The Labour Party’s Peter Mandelson once remarked that Labour was “intensely relaxed about people getting filthy rich”. But in 2019 a politician is more likely to be heard saying we must all be deeply concerned about the apparent excesses of pay at the top of organisations – both public and private sector.
But do they have a point? Many argue that the current requirement for large businesses to spell out the basis of their pay structure may be acceptable, and find maintaining a watchful eye on pay in the public sector to be eminently sensible. But are those calling for the state to have the power to fix pay ratios or even introduce pay caps at risk of ignoring the numerous downsides which come from government intervention?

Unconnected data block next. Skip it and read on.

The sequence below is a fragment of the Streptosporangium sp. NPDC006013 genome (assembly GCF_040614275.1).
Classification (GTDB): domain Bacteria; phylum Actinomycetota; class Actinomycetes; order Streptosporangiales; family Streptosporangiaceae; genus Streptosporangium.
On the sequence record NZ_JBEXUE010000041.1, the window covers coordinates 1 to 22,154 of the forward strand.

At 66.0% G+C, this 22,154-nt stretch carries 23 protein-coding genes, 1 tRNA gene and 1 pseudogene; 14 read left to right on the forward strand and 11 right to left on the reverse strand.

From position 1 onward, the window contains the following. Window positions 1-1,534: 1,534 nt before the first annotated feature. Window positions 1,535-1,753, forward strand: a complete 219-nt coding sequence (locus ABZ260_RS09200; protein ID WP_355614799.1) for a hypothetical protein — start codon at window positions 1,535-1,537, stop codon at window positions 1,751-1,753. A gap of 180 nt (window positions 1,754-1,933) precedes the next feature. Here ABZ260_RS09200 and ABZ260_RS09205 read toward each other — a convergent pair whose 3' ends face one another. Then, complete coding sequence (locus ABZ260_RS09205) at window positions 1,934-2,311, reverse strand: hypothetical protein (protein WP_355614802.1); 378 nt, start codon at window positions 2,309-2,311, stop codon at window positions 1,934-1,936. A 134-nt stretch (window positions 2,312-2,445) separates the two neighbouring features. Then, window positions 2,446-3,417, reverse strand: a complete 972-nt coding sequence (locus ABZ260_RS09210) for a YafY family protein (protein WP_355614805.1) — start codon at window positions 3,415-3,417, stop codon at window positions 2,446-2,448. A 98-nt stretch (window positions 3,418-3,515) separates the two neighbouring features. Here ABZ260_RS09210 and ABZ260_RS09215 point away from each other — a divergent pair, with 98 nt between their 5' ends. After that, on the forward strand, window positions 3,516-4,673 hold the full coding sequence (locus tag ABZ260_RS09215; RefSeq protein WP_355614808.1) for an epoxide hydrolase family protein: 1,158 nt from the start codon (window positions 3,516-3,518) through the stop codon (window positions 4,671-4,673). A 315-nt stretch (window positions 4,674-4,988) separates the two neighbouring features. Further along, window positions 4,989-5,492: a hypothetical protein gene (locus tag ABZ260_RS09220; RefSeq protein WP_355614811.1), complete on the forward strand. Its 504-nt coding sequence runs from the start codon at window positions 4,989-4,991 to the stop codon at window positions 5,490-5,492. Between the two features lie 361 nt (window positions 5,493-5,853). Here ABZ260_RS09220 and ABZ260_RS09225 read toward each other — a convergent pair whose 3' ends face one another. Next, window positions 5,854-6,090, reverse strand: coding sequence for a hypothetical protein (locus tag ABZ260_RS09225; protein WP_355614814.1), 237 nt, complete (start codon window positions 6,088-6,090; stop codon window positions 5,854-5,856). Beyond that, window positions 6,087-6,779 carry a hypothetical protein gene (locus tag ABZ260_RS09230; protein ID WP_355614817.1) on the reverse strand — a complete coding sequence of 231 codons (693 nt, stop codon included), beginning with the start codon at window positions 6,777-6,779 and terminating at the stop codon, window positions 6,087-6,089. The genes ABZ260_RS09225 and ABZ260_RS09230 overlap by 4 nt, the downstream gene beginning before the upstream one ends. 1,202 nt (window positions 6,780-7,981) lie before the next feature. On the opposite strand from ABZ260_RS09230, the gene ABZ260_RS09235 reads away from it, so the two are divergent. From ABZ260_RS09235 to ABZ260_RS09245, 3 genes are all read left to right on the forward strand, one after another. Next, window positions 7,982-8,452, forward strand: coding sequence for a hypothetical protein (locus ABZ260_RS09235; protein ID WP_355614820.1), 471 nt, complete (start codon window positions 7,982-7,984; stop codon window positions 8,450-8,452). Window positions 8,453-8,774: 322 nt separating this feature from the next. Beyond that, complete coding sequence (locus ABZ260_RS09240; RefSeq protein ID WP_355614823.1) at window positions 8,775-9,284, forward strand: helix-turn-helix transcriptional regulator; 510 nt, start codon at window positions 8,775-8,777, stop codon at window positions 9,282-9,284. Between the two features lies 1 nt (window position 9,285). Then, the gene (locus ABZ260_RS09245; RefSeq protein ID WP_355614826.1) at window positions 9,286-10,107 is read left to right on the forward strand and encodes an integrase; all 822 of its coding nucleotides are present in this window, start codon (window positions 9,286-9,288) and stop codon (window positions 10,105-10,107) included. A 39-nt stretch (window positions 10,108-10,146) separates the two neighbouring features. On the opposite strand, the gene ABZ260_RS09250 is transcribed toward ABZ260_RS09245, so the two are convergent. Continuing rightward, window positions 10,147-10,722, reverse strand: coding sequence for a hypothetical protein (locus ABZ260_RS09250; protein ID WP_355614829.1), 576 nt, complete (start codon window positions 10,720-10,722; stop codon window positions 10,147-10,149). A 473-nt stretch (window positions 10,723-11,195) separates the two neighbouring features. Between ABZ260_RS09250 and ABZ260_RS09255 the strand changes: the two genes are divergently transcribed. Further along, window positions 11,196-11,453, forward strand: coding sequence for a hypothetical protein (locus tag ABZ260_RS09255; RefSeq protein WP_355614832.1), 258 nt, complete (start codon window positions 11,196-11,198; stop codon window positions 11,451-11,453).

Well! Fortunately, a new IEA publication debates these very issues, with Top Dogs & Fat Cats: The Debate on High Pay launched this week. It looks at all aspects of the high pay debate and features chapters debating the rights and wrongs of CEO pay, the links between corporate governance and executive pay, and the gender pay gap in executive roles.
It features contributions from leading academics and economists and was brought together by IEA Editorial Research Fellow Professor Len Shackleton. Joining Darren Grimes to discuss the topic is Len himself and Luke Hildyard, Executive Director of the High Pay Centre, a UK think tank carrying out research and analysis on issues relating to top incomes, corporate governance, and business performance.